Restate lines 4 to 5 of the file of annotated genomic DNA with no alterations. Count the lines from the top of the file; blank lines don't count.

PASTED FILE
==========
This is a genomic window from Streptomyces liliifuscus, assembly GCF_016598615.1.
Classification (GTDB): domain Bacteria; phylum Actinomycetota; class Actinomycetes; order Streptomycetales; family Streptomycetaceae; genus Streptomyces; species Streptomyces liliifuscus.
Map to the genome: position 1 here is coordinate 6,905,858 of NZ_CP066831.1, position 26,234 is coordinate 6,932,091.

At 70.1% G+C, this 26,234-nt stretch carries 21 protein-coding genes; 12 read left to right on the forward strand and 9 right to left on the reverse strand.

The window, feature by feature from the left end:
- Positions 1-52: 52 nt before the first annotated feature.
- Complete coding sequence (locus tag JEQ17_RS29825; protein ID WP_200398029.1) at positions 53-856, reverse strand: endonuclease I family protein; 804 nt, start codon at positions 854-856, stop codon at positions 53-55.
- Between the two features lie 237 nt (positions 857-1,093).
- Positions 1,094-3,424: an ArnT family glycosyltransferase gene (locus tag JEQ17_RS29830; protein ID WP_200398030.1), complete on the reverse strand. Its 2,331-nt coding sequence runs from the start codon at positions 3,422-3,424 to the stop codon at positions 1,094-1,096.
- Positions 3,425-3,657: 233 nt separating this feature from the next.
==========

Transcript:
At 70.1% G+C, this 26,234-nt stretch carries 21 protein-coding genes; 12 read left to right on the forward strand and 9 right to left on the reverse strand.

The window, feature by feature from the left end: